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Global Forest and Paper Industry: Net earnings summary


August 26, 2003
By Pulp & Paper Canada

A regional analysis of the financial performance of the global forest and paper industry was released by Pricewater…

A regional analysis of the financial performance of the global forest and paper industry was released by PricewaterhouseCoopers from financial statements issued by pulp and paper companies.

Western Canada

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Nine of the largest public forest and paper companies with operations in Western Canada — Canfor, Doman, Interfor, NorskeCanada, Pope & Talbot, Riverside, Slocan, TimberWest and West Fraser — reported losses of $20 million in the second quarter, down from net income of $242 million for the second quarter of 2002. This year’s results include charges of $73 million after-tax for countervailing and anti-dumping duties. In the comparable quarter of 2002, these companies reversed $104 million of countervailing and anti-dumping duties accruals booked in 2001 relative to the ruling by the US ITC in May 2002.

Integrated companies reported a loss of $20 million, down from net earnings of $153 million in the second quarter of 2002. The Q2 2003 results include after-tax foreign exchange gains of $107 million on the translation of USD-denominated debt compared to $59 million in the same quarter of 2002.

Net income for solid wood companies was nil, down from earnings of $89 million for the same quarter in 2002, and includes after-tax payments of $20 million for countervailing and anti-dumping duties.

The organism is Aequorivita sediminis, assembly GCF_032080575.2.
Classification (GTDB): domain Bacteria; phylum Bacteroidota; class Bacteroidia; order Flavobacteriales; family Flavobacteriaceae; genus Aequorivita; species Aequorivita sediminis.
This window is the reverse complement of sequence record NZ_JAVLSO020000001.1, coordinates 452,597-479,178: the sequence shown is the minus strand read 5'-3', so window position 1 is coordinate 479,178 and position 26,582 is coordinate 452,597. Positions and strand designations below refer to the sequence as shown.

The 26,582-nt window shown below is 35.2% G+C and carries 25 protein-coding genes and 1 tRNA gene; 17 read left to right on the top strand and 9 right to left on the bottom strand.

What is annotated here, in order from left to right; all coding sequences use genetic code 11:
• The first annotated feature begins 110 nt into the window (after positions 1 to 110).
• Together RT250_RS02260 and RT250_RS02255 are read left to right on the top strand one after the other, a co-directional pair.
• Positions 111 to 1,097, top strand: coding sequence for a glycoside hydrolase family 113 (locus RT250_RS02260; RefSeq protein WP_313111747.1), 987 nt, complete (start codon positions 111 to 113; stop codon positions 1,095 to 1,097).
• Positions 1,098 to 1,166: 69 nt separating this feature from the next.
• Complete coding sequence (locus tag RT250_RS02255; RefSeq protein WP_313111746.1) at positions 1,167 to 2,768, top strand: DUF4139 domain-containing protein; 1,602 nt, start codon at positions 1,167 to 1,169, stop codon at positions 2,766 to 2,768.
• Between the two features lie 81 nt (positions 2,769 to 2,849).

Eastern Canada

The five large public forest and paper companies based in Eastern Canada — Abitibi-Consolidated, Cascades, Domtar, Nexfor and Tembec — reported net earnings of $266 million in Q2 of 2003, down from earnings of $384 million posted for the same period in 2002. The Q2 2003 results include after-tax foreign exchange gains of $330 million on the translation of USD-denominated debt, up from $205 million in the same quarter of last year.

Eastern Canadian companies paid $34 million after-tax in countervailing and anti-dumping duties during the second quarter, compared with a $54 million after-tax reversal during the second quarter of 2002.

United States

Reporting net earnings of $862 million US, ten of the largest public US-based forest and paper companies — Boise Cascade, Bowater, Georgia-Pacific, International Paper, Kimberly-Clark, MeadWestvaco, Smurfit-Stone, Sonoco, Temple-Inland and Weyerhaeuser — saw an increase of 33% from net earnings of $646 million US during the same quarter in 2002.

Europe

Seven of the largest European-based forest and paper companies — Ahlstrom, Jefferson Smurfit, Metsaliitto, Norkse Skog, Stora Enso, Svenska Cellulosa and UPM-Kymmene — reported net earnings of EUR 251 million in the second quarter of 2003, down 59% from net earnings of EUR 612 million in the corresponding quarter of 2002.

US dollar depreciation against the Euro and the Canadian dollar in the second quarter contributed to falling earnings for European and Canadian companies. The Canadian dollar rose 9% against the US dollar for the quarter and 15% for the year. The Euro continued to strengthen, up 5% for the quarter and up 9% for the year. Since both Canadian and European producers incur costs in domestic currency and sell some production in US dollars, profit margin continues to be reduced.


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